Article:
So, Mardi Gras came to an end on a very cold night, and a new day awakened, the somber time of Lent. This new day, Feb 17, 2021 long called Ash Wednesday is celebrated throughout the Christian world. Roman Catholics are especially observant of the Ash Wednesday tradition of starting the Lenten season by going to Mass, fasting and receiving ashes on the forehead.                                        

The ashes, applied to the forehead in the shape of a cross, are a symbol of penance, mourning and mortality. Most Catholics wear the ashes throughout the day as a public expression of their faith and penance.

Covid-19 restrictions that were not in place for Ash Wednesday last year have changed the way the Faithful will receive the blessed ashes this year. 

Wanting to get the real story about the disbursing of ashes, we went right to the source, Rev. Gary Copping, known locally as Father Gary, the pastor of St. Joseph Church and Shrine in Gretna. A fruitful inquiry as we got a little history lesson along with the skinny on the ashes.

“Ashes have always been in the Old Testament as a sign of repentance.  People would show their remorse wearing sackcloth and ashes, like when Jonah walked through Nineveh proclaiming in 40 days Nineveh would be destroyed.  The Ninevites and their cattle repented wearing sack cloth and ashes.  In the early Church, ashes would be sprinkled by the priest on top of the head of those confessing their sins,” Father Gary said.  

“Later in 1091, Pope Urban II decreed that ashes would be sprinkled on the heads of those at the Ash Wednesday liturgy on the first day of the Lenten Season, thus giving this first day of Lent the name “Ash Wednesday.”  Ash Wednesday is a day of both fasting and abstinence, coupled with prayer and almsgiving, a practice during Lent that Catholics are encouraged to incorporate into their lives.”

“In most countries of the world, ashes are sprinkled on top of the head.  We, in the United States, developed the customer of signing a cross on the forehead with ashes saying the words “Repent and believe in the Gospel” or “Remember that you are dust and unto dust you shall return.”

“The ashes come from the burnt palms from the previous Palm Sunday of the Passion palms, and, LOL, not from the dusty urn of Uncle Johnnie sitting on the mantle-piece that no one got around to burying!” he said.

“For the Archdiocese of New Orleans, there are four options available for the ashes: 1) sprinkling the top of the head with ashes, 2) using a cotton swab to place ashes on the forehead, 3) using a cotton ball to place ashes on the forehead and 4) having the recipient use an alcohol wipe to clean the forehead before the minister applies the ashes with the thumb to the person’s forehead in the sign of the cross.  

“We, at St Joseph, will be using the cotton swab, aka Q-tip, to mark the foreheads of the recipients whereby a new swab will be used on each person and the used swab thrown away.  We have used the cotton swab or Q-tip for the Anointing of the Sick to anoint on the forehead because of the risk of the spread of Covid and it worked out well, so we will do the same with the ashes.                             

Thus begins the season of Lent, a recognized season of grief for Christians throughout the world. For Roman Catholics during this penitential season in preparation for Easter, it is a time “to raise up,” “sacrifice” and “offer” to embrace one’s baptismal commitment.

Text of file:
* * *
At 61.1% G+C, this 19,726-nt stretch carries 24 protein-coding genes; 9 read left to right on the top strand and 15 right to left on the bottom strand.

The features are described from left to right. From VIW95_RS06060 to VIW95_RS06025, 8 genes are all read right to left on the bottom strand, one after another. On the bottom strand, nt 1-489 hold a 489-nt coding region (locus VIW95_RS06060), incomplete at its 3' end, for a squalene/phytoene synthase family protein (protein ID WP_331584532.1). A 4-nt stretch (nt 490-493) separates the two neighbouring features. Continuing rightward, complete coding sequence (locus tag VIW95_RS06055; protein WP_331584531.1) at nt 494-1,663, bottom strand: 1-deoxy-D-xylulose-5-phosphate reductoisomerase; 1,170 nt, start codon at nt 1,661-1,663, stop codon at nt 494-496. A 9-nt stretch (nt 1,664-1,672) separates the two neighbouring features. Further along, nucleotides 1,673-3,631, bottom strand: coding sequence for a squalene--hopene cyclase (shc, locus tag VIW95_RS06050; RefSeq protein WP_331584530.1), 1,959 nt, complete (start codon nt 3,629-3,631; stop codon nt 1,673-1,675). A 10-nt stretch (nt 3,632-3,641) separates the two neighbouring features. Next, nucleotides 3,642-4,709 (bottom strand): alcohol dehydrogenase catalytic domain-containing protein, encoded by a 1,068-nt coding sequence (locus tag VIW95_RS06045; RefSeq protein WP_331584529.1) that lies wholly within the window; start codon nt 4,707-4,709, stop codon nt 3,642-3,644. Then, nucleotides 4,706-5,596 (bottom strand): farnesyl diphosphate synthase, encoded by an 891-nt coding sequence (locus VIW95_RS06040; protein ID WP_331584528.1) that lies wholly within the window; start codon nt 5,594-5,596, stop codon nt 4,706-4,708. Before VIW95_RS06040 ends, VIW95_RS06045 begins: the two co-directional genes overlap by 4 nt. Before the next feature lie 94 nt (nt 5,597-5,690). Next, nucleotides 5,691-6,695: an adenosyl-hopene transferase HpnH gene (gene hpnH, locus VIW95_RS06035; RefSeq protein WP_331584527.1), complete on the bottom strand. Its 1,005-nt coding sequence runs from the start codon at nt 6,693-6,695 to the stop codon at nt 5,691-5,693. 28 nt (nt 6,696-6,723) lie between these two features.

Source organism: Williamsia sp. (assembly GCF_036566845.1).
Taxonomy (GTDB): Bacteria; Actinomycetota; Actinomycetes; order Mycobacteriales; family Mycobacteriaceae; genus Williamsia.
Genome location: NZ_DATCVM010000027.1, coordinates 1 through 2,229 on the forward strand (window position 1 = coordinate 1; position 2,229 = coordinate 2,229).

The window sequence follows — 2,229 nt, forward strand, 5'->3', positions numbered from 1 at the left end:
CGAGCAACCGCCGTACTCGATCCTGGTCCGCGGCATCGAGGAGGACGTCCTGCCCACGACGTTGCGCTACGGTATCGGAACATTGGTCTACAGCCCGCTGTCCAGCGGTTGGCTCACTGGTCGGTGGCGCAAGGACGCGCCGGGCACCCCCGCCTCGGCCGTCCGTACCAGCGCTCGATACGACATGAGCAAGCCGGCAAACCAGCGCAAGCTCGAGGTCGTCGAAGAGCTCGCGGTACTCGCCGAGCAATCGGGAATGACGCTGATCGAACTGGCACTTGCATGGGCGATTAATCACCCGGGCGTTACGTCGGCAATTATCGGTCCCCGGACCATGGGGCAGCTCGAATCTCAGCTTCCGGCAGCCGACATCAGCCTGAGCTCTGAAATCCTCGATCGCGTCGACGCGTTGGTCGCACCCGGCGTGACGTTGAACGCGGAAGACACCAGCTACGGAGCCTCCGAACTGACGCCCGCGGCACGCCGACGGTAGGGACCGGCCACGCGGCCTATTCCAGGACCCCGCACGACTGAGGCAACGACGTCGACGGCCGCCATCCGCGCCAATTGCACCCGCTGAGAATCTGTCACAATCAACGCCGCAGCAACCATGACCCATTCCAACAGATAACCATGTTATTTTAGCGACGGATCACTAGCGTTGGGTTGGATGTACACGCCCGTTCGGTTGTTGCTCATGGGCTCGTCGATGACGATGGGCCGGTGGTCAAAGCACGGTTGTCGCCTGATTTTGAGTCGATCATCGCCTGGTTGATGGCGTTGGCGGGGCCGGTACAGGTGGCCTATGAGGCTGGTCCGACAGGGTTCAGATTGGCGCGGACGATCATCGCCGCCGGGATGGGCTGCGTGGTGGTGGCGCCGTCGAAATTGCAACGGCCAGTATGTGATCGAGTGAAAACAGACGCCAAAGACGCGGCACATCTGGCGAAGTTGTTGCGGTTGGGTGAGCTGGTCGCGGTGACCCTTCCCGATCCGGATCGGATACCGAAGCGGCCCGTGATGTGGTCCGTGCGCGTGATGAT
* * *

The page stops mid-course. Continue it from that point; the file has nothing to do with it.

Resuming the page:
Blessed ashes will be distributed to the Faithful on Feb. 17 at St. Joseph Church and Shrine, 601 6th St. in Gretna during Masses at 8:00 a.m., 12:10 p.m. and 6:30 p.m.                        

Ashes will also be distributed at the 8:30 a.m. Mass at St. Anthony Church, 924 Monroe St. in McDonoghville. St. Cletus Church, 3600 Claire Avenue will disburse ashes at 9 a.m. and 6:30 p.m. Masses, and ashes will be given at noon, with no Mass.  

During the Lenten season all Catholics are encouraged to both fast and abstain in preparation for the Passion and death of the Lord, Jesus Christ.

Traditionally Catholics abstain from eating meat on Ash Wednesday and on all Fridays throughout the Lenten season beginning at age 7.

The custom is to fast on Ash Wednesday and Good Friday from 18 years until 59. These are the ages for this particular ritual that is recommended by the Church, but medical or hardships may apply. 

Catholics believe that fasting and abstinence are ways to partake in the wonderful mystery of the Passion of Christ, the giving of his life in obedience to his Father who came in sacrifice to show his love for us. 

Don’t give up chocolate this Lent! Think out of the box! Try a spiritual journey with inspiration during Lent from prayer and the reading of Scripture, as well as giving of alms and fasting. One can also fast from luxuries, material goods or certain habits and activities during Lent.

As the universal church observes this special Year of St. Joseph as proclaimed by the Holy Father, the Archdiocese of New Orleans calls upon St. Joseph’s powerful intercession to bring parishioners closer to Jesus in the Eucharist.

There are some events to be noted at the historic church:

Save-the-date of March 19 for the St. Joseph Day Altar. Mass will be celebrated by Archbishop Gregory Aymond at 10 a.m., following by a scaled-down St. Joseph Day Altar in the gym. Guests are invited to view the Altar and accept a take-out dinner and bag of cookies.    

Save-the-Date of March 26 for a Lenten Fish Fry in the St. Joseph Church parking lot at Sixth and Newton Streets, sponsored by the Society of St. Vincent de Paul.

Save-the-Date of March 22, 23 and 24 for the “Catholic Social Teaching 101 Lenten Mission.”

Save-the-Date of April 3, Easter Saturday for the “Shop the Huey-Easter” at the Gretna Cultural Center for the Arts where the St. Joseph Restoration peeps will have on hand the newly created “Belltower” ornaments.